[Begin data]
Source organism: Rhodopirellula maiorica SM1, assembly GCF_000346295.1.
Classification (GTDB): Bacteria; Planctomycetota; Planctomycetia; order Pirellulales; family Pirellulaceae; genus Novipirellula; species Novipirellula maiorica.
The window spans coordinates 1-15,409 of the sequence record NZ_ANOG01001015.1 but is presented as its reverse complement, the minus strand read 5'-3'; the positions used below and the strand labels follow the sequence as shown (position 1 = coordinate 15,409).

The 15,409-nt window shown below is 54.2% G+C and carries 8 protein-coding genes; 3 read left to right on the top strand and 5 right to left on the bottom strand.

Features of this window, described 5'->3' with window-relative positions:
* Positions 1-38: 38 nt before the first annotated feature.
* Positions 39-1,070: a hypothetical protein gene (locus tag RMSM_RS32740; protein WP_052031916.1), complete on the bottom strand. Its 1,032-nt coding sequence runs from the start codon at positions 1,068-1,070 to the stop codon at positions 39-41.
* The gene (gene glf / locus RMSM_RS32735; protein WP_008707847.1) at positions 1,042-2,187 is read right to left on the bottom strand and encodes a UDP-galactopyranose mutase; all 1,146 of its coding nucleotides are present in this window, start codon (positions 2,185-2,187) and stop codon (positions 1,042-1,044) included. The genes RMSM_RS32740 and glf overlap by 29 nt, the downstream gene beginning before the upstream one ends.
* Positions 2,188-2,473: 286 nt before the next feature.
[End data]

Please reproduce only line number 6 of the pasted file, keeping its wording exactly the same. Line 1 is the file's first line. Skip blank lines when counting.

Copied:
* Positions 1-38: 38 nt before the first annotated feature.